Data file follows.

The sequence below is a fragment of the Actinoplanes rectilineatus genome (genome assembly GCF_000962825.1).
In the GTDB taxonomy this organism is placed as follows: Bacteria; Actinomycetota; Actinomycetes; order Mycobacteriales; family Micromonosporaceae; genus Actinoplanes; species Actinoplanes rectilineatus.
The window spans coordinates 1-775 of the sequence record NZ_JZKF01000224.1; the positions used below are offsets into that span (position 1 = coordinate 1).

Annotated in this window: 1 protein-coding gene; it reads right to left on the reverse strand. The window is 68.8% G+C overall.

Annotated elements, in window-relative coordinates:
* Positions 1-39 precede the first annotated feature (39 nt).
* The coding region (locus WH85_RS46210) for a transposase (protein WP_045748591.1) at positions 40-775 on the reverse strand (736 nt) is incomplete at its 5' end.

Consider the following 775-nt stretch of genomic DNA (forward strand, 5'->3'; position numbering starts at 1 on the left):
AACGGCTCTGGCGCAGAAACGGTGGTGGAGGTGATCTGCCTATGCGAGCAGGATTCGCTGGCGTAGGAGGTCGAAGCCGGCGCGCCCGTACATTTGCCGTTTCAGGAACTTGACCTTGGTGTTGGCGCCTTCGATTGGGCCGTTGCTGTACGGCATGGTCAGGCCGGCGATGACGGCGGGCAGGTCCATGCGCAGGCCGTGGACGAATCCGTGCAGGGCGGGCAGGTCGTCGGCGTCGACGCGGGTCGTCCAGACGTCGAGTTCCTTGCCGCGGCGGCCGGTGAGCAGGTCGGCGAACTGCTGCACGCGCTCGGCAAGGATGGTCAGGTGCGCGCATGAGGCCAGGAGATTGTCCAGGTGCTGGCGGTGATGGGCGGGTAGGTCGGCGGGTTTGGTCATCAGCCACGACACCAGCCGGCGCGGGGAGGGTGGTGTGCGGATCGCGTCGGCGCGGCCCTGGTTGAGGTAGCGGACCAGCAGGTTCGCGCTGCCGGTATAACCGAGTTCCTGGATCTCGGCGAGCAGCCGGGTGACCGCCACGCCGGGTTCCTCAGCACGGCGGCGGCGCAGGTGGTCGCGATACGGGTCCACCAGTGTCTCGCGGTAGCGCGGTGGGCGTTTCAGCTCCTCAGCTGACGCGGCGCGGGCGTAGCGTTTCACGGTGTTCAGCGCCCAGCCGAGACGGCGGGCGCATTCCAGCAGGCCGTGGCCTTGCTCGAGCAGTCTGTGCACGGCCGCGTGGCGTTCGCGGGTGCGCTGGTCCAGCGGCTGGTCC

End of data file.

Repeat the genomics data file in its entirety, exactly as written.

The sequence below is a fragment of the Actinoplanes rectilineatus genome (genome assembly GCF_000962825.1).
In the GTDB taxonomy this organism is placed as follows: Bacteria; Actinomycetota; Actinomycetes; order Mycobacteriales; family Micromonosporaceae; genus Actinoplanes; species Actinoplanes rectilineatus.
The window spans coordinates 1-775 of the sequence record NZ_JZKF01000224.1; the positions used below are offsets into that span (position 1 = coordinate 1).

Annotated in this window: 1 protein-coding gene; it reads right to left on the reverse strand. The window is 68.8% G+C overall.

Annotated elements, in window-relative coordinates:
* Positions 1-39 precede the first annotated feature (39 nt).
* The coding region (locus WH85_RS46210) for a transposase (protein WP_045748591.1) at positions 40-775 on the reverse strand (736 nt) is incomplete at its 5' end.

Consider the following 775-nt stretch of genomic DNA (forward strand, 5'->3'; position numbering starts at 1 on the left):
AACGGCTCTGGCGCAGAAACGGTGGTGGAGGTGATCTGCCTATGCGAGCAGGATTCGCTGGCGTAGGAGGTCGAAGCCGGCGCGCCCGTACATTTGCCGTTTCAGGAACTTGACCTTGGTGTTGGCGCCTTCGATTGGGCCGTTGCTGTACGGCATGGTCAGGCCGGCGATGACGGCGGGCAGGTCCATGCGCAGGCCGTGGACGAATCCGTGCAGGGCGGGCAGGTCGTCGGCGTCGACGCGGGTCGTCCAGACGTCGAGTTCCTTGCCGCGGCGGCCGGTGAGCAGGTCGGCGAACTGCTGCACGCGCTCGGCAAGGATGGTCAGGTGCGCGCATGAGGCCAGGAGATTGTCCAGGTGCTGGCGGTGATGGGCGGGTAGGTCGGCGGGTTTGGTCATCAGCCACGACACCAGCCGGCGCGGGGAGGGTGGTGTGCGGATCGCGTCGGCGCGGCCCTGGTTGAGGTAGCGGACCAGCAGGTTCGCGCTGCCGGTATAACCGAGTTCCTGGATCTCGGCGAGCAGCCGGGTGACCGCCACGCCGGGTTCCTCAGCACGGCGGCGGCGCAGGTGGTCGCGATACGGGTCCACCAGTGTCTCGCGGTAGCGCGGTGGGCGTTTCAGCTCCTCAGCTGACGCGGCGCGGGCGTAGCGTTTCACGGTGTTCAGCGCCCAGCCGAGACGGCGGGCGCATTCCAGCAGGCCGTGGCCTTGCTCGAGCAGTCTGTGCACGGCCGCGTGGCGTTCGCGGGTGCGCTGGTCCAGCGGCTGGTCC